The sensitivity of the meter of this invention to measure passed gas mass flow rates is selectable by, for example, adjustment of the positions of the fixed mass weights along the counterbalance beams. The further the fixed mass weights are positioned from the second axis the smaller will be the deflections of the flow tube assembly about that second axis for a given gas mass flow rate passing through the flow tube. These adjustments of meter sensitivity do not affect the linearity of the measurements made with the meter.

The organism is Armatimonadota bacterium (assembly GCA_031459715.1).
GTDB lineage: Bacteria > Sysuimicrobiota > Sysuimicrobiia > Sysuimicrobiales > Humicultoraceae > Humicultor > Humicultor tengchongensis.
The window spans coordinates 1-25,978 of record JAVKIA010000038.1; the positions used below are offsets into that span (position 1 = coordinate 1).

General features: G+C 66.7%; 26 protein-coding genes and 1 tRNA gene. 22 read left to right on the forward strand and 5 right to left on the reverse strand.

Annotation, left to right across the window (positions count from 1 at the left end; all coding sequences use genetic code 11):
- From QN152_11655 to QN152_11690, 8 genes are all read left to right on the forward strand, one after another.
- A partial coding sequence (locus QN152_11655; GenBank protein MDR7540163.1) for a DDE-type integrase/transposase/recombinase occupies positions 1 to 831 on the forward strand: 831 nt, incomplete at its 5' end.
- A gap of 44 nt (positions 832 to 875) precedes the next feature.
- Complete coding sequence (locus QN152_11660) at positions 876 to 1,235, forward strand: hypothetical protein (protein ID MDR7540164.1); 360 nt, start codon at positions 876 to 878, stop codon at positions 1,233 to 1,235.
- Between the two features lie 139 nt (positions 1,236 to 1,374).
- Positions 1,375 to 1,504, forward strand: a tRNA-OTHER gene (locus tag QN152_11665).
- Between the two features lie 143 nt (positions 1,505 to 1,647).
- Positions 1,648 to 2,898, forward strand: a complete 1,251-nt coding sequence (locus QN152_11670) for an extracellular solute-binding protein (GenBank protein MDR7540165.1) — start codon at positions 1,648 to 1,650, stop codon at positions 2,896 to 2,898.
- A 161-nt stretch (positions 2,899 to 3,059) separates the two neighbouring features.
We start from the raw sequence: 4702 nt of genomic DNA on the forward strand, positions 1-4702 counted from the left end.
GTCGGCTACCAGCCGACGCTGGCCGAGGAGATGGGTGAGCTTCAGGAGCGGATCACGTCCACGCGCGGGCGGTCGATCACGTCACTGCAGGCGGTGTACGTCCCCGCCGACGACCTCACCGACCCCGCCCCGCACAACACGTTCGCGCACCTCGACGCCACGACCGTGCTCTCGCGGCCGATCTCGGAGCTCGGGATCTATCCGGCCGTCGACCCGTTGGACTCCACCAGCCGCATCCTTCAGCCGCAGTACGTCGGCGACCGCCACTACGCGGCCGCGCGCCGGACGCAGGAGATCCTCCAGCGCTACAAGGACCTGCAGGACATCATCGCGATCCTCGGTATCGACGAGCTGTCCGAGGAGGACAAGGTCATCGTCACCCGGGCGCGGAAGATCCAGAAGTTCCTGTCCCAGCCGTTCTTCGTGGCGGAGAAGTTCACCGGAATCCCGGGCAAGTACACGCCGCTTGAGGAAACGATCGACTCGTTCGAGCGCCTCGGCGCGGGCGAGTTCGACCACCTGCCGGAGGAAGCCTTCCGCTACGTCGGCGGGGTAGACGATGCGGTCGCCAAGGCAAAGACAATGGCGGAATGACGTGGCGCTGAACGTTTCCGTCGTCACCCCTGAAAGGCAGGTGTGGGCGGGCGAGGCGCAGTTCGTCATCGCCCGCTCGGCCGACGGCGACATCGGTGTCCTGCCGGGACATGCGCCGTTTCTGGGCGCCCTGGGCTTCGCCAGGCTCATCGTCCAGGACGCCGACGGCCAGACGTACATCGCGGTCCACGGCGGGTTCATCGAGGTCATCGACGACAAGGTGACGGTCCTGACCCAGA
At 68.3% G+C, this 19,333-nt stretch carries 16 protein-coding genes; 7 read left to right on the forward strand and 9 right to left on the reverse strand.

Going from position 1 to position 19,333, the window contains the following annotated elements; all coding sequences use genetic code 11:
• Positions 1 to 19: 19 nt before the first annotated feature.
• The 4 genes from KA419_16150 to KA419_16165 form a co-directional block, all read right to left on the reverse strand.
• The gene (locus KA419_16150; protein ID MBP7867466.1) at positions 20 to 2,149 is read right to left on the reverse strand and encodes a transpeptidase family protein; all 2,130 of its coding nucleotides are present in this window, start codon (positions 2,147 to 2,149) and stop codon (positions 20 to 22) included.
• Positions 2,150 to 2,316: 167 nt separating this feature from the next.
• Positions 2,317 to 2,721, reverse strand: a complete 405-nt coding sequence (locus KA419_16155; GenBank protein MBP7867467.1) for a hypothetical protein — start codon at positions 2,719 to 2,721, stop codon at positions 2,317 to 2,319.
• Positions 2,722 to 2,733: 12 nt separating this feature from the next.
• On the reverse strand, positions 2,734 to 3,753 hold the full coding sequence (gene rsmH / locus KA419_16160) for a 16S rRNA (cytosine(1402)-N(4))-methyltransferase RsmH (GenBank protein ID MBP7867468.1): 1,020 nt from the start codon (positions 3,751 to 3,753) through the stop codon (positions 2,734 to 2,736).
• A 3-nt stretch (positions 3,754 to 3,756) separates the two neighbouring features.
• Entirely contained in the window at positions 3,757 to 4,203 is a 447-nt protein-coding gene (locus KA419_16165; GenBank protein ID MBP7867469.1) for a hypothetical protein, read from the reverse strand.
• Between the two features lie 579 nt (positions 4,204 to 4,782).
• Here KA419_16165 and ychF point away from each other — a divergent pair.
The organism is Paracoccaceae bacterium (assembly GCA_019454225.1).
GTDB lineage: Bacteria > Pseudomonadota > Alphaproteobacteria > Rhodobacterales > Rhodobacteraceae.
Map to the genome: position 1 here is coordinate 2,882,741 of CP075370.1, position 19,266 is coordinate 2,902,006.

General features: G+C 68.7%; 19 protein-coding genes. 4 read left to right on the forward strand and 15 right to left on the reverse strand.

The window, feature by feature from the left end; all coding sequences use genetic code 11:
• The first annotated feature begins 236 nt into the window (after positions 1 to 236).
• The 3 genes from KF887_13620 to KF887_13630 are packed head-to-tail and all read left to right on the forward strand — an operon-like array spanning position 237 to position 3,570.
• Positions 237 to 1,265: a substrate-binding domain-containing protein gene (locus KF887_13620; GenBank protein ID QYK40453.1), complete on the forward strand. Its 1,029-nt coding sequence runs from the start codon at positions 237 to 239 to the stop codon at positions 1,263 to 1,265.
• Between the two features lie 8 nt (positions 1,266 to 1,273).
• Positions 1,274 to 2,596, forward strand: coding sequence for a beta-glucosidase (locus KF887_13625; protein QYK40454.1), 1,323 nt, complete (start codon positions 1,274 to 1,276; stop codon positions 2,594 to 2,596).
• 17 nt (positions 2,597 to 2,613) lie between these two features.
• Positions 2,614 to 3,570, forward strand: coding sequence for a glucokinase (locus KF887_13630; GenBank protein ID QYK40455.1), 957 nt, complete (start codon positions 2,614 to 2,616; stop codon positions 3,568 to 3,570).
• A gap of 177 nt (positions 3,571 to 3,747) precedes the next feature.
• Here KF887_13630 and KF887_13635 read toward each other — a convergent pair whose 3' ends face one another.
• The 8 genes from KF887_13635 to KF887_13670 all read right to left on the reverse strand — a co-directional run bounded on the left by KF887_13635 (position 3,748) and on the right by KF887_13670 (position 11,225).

Unlike the prior art, the meter of this invention incorporates rotary seals that do not produce extraneous forces in response to pressure changes in measured gases, and these rotary seals also provide substantially friction-free rotation. Furthermore, the pressure insensitivity and substantially friction-free operation of these rotary seals permits gases to pass into and out of the meter with little leakage. For a preferred embodiment of the meter, the gas leakage from the rotary seals was on the order of 1.0 percent. Two of the preferred embodiment rotary seals are used to mount the flow tube assembly so it can deflect about the second axis. A third rotary seal of the same type is used to pass gas into a flow path leading to the flow tube assembly and to permit high speed continuous rotation, e.g., about 900 revolutions per minute (RPM), of the flow tube assembly about the first axis. High speed rotation is important because as the angular velocity about the first axis increases so does the Coriolis/gyroscopic forces caused by the mass flow rates of the flowing gas. These Coriolis/gyroscopic forces, as generated by rotated gas flow, are inherently minute and, therefore, very high angular velocities are employed to provide a critical amplification factor. In fact the operating angular velocities for the meter of this invention are on the order of one hundred times higher than those used for operation of vibrating tube Coriolis mass flow rate meters that measure liquid mass flow rates.